The Watch That Ends the Night

Front Cover
McGill-Queen's Press - MQUP, 2009 - FICTION - 401 pages
1 Review
George and Catherine Stewart share not only the burden of Catherine's heart disease, which could cause her death at any time, but the memory of Jerome Martell, her first husband and George's closest friend. Martel, a brilliant doctor passionately concerned with social justice, is presumed to have died in a Nazi prison camp. His sudden return to Montreal precipitates the central crisis of the novel. Hugh MacLennan takes the reader into the lives of his three characters and back into the world of Montreal in the thirties, when politics could send an idealist across the world to Spain, France, Auschwitz, Russia, and China before his return home.
 

What people are saying - Write a review

LibraryThing Review

User Review  - Jaylia3 - LibraryThing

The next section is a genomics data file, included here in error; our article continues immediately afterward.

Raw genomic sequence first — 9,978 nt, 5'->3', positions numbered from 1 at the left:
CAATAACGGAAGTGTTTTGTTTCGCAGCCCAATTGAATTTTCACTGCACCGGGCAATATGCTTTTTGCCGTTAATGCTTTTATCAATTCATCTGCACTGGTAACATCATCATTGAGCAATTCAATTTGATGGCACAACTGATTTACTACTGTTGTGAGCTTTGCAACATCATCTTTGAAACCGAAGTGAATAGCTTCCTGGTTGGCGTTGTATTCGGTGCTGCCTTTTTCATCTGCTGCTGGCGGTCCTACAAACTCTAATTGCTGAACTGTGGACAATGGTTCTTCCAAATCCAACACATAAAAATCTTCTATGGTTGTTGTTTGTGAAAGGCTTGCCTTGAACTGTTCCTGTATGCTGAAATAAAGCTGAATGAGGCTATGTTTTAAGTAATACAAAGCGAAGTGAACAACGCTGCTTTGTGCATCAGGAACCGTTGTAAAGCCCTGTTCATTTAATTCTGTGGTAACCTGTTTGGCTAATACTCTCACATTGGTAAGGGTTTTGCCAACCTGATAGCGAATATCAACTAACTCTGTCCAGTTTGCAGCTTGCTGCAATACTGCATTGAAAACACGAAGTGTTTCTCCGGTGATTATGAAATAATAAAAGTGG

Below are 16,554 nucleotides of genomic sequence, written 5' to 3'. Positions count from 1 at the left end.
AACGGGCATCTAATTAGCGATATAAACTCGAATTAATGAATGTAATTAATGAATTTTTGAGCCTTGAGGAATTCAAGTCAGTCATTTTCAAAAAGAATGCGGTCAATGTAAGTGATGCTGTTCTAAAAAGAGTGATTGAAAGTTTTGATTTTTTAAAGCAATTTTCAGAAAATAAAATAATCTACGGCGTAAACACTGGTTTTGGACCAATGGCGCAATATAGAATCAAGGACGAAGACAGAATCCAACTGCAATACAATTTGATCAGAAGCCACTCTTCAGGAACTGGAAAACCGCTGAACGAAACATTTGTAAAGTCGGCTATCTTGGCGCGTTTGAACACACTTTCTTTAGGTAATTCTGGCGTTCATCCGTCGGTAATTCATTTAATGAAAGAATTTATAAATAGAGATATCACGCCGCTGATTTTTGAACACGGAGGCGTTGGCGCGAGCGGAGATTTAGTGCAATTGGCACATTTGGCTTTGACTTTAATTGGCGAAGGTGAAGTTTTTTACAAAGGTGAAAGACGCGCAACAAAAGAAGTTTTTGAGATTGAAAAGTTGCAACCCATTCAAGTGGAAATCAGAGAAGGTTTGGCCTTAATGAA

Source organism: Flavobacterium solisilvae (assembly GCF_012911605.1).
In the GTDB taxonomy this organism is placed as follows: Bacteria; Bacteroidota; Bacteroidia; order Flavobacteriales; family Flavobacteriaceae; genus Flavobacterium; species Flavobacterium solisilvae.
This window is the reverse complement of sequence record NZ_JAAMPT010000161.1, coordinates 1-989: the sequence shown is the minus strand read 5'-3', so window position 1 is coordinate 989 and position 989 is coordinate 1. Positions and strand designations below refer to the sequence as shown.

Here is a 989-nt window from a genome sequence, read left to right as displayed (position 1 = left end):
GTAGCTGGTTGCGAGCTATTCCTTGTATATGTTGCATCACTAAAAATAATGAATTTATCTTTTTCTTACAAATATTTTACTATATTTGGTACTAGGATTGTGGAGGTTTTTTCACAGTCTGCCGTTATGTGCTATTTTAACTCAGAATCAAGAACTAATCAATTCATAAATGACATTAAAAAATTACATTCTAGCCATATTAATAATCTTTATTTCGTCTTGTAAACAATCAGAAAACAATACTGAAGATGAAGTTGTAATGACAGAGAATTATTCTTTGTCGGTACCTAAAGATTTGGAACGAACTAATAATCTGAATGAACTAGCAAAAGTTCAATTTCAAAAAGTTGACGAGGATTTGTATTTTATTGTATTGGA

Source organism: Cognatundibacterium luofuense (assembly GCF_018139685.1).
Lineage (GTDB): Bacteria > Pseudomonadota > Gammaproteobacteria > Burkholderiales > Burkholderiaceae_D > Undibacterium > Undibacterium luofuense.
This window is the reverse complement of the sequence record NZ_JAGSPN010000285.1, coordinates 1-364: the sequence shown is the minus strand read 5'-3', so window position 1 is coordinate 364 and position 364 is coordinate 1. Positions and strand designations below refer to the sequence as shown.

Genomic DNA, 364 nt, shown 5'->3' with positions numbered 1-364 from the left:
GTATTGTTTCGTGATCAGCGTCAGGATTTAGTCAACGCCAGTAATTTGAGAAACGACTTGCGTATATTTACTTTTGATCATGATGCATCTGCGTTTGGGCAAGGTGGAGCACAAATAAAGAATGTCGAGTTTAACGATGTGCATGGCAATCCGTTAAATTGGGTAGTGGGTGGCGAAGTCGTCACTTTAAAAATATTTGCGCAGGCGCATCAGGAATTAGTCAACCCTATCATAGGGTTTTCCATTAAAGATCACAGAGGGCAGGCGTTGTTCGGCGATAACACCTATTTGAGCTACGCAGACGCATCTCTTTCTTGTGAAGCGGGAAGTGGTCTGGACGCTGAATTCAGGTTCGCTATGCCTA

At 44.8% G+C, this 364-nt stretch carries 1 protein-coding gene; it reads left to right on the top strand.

Beautiful prose and a wonderful evocation of Montreal in the 1930s and 40s--taking the characters through the Depression, two wars, and a romance with communism that eventually went bad. It's a love ... Read full review

Other editions - View all

Common terms and phrases

About the author (2009)

John Hugh MacLennan was born in Glace Bay, Cape Breton, Nova Scotia on March 20, 1907. He was educated at Dalhousie University, Oxford University, and Princeton University. He taught English at Lower Canada College and McGill University. His first book, Barometer Rising, was published in 1941. His other works included Each Man's Son, Return of the Sphinx, Voices in Time, and The Other Side of Hugh MacLennan. He won the Governor General's Literary Award three times for fiction for Two Solitudes, The Precipice, and The Watch that Ends the Night and twice for nonfiction for Cross-Country and Thirty and Three. He also won a Royal Bank Award in 1984 and in 1987 he became the first Canadian to receive Princeton University's James Madison Medal. He died on November 7, 1990.

Bibliographic information